The next morning we headed to Burgundy Pasture Beef in Grandview, Texas where they started a grass fed beef program when no one else was in 1999. Their 1400 acre ranch has taken time to establish deep rooted native grasses to feed their cattle. Lunch speaker was Dr. Guy Ellis, technical services veterinarian with Merck who practiced veterinary medicine for 17 years before joining Merck where his focus is beef cattle health. I believe it was important for participants to learn how the role of a veterinarian and beef cattle health is important to the food industry.

Cattle Raisers Museum

Then we visited the Cattle Raisers Museum in Fort Worth where we learned more about the history of cattle and ranching in Texas. Across the street we visited with Livestock Show Manager, Stefan Marchman, with the Fort Worth Stock Show and Rodeo. He gave us a tour of their large facility where they not only host the Fort Worth Stock Show each year but also host numerous other events at their facility. The Fort Worth Stock Show hosts over 13,000 FFA and 4-H youth alone in their junior shows division. We wrapped up the second evening with a working dinner at River Ranch Stockyards which is near the Fort Worth Stockyards that serves as a historical site of cattle drives from years ago.

Our last day we learned more from the 4-H Extension Agent in Tarrant County, Texas. I was very interested in learning a bit more about how 4-H programs are organized in Texas given my current position as the 4-H Extension Educator in Fairfield County.  We then boarded the bus and traveled to Standard Meat in Saginaw, Texas to explore more about meat safety, processing and packaging. Perhaps the most interesting thing from this tour was he amount of technology it takes to process boxed beef down to standard cuts to distribute to restaurants. The machines were incredible yet they discussed how important it is for them to still utilize hard working employees as meat cuts are all different and this helps ensure quality control of their product.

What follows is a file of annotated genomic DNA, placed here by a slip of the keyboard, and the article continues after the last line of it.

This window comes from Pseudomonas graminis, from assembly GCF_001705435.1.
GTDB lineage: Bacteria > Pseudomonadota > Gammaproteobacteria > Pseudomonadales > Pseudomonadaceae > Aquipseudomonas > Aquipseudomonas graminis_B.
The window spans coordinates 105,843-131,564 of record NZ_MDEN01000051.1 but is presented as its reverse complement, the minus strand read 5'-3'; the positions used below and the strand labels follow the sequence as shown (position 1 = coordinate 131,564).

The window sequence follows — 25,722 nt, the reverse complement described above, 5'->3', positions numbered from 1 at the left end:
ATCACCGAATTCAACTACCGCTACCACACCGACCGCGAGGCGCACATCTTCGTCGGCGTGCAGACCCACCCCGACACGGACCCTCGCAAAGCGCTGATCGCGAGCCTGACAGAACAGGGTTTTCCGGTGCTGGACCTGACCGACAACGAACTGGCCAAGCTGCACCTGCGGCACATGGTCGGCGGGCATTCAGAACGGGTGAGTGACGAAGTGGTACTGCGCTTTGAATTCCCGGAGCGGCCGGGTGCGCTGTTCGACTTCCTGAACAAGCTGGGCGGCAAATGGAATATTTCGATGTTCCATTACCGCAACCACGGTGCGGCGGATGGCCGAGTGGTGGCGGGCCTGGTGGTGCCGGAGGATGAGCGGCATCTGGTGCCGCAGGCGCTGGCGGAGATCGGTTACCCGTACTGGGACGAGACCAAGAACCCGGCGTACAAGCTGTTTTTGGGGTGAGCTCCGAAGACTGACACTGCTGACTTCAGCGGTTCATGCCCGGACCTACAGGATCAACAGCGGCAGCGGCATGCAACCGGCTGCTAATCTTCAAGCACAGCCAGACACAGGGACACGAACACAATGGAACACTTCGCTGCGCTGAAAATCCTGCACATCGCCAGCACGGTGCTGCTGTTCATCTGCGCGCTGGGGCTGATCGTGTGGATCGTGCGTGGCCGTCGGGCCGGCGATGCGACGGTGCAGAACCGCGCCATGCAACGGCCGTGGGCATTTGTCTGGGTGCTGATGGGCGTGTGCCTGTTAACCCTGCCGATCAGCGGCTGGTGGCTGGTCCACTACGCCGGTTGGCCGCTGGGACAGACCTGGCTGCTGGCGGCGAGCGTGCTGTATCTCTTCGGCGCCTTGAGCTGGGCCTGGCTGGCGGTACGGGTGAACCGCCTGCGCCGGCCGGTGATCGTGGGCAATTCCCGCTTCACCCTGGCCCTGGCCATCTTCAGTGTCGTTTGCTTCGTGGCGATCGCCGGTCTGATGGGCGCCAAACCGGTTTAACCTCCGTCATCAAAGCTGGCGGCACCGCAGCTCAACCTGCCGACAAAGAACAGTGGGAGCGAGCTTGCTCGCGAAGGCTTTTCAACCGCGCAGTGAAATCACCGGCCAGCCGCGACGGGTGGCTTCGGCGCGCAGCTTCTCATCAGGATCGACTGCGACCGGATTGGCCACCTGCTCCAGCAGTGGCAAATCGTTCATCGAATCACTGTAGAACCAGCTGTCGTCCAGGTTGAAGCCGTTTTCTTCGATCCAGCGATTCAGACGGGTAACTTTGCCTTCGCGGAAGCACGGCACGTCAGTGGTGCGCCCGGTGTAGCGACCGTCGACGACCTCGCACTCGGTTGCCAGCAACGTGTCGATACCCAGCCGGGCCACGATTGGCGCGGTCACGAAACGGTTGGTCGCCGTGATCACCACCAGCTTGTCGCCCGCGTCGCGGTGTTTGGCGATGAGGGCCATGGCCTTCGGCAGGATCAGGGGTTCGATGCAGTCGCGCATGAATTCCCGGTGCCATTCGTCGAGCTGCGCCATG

Dr. Ron Gill’s ranch

Dr. Ron Gill hosted our group at his ranch to discuss animal behavior and handling. Raising Hereford and Red Angus cattle, he shared more information about how animals are handled and worked affects their growth and productivity and what ranchers can to to minimize stress on the animal. He also shared more information about understanding a cow’s flight zone and how this can be very helpful when working cattle at their ranch. We wrapped up the last evening with Chef Mike Erickson and his work with the True Beef film project and his efforts with his culinary arts program and students. Chef Erickson shared more about how it takes a community to teach all ages of consumers the truths about beef and the cattle industry including teachers, cooks/chefs, meat scientists, farmers/ranchers, business partners, and registered dietitians just to name a few. I could not agree more!